INDIANAPOLIS (AP) - A revamped formula for grading Indiana’s schools goes
before the State Board of Education on Friday as education leaders try to
decide on a new rating system for a third year in a row.
The formula approved last week by the bipartisan Accountability System
Review Panel would grade schools on a 100-point scale based in part on how
their students perform on standardized tests year-to-year. It would also
expand testing to first and second grades while potentially lowering the
number of overall tests students take throughout their schooling.
The Republican-controlled state board, the target of a lawsuit by schools
Superintendent Glenda Ritz, a Democrat, has until Nov. 15 to give its
approval to the new formula.
The (Munster) Times reports it’s not clear whether the board will approve it
or reject it. Daniel Elsener, who’s engaged in a power struggle with Ritz
over control of the board, has said he’s inclined to stick with the grading
formula put in place by former Superintendent Tony Bennett, despite a
legislative mandate that it be replaced.
The Bennett formula became the center of controversy after The Associated
Press reported Bennett altered it last year to benefit a campaign donor’s
Indianapolis charter school.
Ritz has told local school superintendents that school grades for the
2012-13 school year supervised by her will be delivered Nov. 22. The 10
other state board members accused Ritz of dragging her feet on the grades in
a letter two weeks ago that asked the General Assembly’s bill-drafting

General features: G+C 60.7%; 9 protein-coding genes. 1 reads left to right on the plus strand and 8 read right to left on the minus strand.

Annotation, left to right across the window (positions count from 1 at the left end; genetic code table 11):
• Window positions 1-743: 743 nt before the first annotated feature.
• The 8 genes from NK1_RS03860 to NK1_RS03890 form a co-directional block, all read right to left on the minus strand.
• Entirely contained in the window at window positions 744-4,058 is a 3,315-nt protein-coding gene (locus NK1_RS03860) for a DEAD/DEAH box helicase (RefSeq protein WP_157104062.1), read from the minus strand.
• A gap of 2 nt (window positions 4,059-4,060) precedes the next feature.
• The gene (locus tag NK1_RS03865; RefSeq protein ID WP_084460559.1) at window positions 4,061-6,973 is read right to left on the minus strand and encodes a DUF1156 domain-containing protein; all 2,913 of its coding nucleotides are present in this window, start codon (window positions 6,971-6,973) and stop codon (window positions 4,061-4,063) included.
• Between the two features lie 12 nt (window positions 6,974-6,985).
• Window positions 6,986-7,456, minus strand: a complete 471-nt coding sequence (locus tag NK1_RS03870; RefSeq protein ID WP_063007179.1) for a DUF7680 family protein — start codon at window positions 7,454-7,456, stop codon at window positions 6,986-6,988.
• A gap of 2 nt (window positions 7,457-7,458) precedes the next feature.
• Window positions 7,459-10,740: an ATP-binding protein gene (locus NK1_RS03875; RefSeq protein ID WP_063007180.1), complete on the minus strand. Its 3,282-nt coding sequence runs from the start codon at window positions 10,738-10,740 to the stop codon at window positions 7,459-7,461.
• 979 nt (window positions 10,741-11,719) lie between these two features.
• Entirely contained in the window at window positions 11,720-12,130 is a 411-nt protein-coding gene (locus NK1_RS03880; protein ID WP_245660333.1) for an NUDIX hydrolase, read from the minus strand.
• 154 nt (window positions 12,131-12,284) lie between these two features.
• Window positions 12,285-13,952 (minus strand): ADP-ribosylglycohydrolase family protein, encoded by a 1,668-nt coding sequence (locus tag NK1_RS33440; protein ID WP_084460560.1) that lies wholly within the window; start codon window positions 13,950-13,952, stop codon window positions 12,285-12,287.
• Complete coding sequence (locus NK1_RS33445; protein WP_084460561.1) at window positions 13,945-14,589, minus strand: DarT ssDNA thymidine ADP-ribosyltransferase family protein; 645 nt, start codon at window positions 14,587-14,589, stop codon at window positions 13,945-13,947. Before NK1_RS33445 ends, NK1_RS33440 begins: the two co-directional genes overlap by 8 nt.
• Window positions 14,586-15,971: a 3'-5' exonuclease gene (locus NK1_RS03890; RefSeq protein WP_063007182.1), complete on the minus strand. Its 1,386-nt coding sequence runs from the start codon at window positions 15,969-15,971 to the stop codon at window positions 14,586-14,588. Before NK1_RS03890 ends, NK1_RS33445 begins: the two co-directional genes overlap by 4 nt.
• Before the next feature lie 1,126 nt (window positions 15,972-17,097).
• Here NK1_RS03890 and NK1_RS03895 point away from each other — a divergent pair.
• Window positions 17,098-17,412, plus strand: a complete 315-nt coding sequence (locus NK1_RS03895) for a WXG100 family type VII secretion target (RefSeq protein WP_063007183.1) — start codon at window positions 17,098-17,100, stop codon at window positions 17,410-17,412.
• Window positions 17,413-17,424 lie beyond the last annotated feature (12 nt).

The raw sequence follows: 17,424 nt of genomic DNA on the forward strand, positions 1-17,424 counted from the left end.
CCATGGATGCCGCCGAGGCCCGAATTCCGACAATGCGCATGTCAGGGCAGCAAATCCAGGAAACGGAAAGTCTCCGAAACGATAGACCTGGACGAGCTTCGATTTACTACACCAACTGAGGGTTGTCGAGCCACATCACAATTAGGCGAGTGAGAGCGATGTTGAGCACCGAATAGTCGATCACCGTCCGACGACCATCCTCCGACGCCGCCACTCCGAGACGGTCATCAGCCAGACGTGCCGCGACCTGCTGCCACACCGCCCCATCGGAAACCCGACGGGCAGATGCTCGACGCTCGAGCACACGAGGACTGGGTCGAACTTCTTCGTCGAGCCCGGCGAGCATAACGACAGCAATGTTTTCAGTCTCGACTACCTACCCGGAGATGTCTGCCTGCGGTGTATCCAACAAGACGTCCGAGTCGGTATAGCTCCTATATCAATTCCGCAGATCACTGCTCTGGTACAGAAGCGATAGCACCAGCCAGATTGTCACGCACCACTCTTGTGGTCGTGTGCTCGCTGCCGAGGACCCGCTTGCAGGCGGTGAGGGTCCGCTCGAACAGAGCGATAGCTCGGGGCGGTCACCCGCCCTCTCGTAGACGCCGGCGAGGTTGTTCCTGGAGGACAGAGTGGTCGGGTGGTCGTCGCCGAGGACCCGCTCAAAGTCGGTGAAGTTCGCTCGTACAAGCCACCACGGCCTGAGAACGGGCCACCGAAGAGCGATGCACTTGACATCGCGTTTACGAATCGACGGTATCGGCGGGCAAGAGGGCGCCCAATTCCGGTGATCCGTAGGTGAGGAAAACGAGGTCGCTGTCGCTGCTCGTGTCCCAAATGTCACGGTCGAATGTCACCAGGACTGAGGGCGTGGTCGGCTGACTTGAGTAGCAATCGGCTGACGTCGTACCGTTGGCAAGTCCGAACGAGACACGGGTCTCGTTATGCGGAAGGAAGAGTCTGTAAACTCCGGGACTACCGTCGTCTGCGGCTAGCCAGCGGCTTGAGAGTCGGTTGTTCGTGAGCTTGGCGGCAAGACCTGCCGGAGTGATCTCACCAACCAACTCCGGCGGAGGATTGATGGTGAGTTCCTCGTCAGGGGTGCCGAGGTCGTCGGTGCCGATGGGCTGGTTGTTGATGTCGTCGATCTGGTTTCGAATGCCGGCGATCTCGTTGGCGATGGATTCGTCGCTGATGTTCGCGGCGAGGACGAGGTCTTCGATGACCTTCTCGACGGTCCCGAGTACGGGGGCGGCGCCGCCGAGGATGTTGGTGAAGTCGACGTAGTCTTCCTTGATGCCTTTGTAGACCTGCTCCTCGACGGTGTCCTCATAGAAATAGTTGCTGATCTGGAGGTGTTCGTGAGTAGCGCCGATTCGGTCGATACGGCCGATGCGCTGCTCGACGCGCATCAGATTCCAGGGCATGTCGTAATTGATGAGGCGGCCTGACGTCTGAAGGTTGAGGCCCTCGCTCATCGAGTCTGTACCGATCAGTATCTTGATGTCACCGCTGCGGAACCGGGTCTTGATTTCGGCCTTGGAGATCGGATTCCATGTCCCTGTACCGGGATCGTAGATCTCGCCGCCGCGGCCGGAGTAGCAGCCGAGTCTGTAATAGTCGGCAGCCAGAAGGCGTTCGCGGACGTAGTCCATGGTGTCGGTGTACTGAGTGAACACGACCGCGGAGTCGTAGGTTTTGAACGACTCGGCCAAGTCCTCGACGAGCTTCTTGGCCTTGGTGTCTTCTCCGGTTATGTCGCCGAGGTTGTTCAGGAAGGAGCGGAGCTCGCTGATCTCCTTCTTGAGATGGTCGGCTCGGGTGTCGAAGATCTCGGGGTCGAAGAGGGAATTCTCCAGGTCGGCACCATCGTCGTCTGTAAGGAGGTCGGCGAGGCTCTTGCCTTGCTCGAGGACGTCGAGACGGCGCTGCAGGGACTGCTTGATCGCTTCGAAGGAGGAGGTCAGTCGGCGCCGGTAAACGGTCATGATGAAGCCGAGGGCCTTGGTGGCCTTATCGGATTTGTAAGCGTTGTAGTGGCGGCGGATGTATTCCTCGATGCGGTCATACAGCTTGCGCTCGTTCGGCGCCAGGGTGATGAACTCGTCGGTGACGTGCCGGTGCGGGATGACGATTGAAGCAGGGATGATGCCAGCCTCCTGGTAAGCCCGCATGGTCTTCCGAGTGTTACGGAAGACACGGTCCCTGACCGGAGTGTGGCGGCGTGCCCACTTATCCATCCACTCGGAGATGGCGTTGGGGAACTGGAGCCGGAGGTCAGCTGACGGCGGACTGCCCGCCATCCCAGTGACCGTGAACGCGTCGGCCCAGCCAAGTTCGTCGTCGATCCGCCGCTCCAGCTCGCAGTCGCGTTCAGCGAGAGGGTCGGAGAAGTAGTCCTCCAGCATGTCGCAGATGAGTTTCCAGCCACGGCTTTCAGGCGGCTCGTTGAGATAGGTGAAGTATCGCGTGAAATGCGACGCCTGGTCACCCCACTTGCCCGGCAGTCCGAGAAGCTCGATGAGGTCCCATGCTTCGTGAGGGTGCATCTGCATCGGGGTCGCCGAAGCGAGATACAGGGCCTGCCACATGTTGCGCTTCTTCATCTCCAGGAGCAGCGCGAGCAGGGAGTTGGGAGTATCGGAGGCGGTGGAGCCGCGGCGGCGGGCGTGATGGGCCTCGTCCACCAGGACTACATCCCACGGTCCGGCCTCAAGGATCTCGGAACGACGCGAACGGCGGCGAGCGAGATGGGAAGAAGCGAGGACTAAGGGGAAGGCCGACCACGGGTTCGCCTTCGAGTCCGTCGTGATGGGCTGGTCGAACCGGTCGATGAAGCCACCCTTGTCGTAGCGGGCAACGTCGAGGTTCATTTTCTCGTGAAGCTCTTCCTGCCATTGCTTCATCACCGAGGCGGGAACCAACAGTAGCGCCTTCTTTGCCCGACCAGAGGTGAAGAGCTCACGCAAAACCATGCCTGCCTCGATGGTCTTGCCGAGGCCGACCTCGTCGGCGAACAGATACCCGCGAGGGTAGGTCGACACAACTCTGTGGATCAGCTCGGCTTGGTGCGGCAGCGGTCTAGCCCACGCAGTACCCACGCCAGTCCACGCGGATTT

agency to calculate the grades instead of Ritz. That sparked the
superintendent’s lawsuit, which is scheduled for a hearing Wednesday in a
Marion County civil court.
Ritz campaigned against the current A-F grading system and won election a
year ago in part due to parents, teachers and community leaders exasperated
with school grades that did not provide logical ways for schools to improve.
House Democratic Leader Scott Pelath, D-Michigan City, said in the wake of
the grade-changing scandal and the ongoing battles between Ritz and the
State Board of Education, the simplest thing would be for Indiana to stop
trying to label schools using A-F grades.
“People will never fully trust grades doled out by politicians for political
purposes,” Pelath said. “The grades are for rewarding friends and punishing
Indiana adopted school accountability measurements in 1999. They compelled
local school leaders to focus on improvement by having the State Board of
Education rate schools based primarily on ISTEP standardized test scores.
Schools were designated using the labels Exemplary, Commendable, Academic
Progress, Academic Watch and Academic Probation. After six years on
probation, the state board could close a school or turn it over to a private
Bennett, a Republican elected in 2008, led a successful 2011 effort to
substitute letter grades for the labels. He claimed parents could better
understand school quality by using an A-F scale. Letter grades also were
intended to make it easier to compare public schools with charter schools
and private schools in a “choice” era where Indiana students can attend any
school nearly free of charge.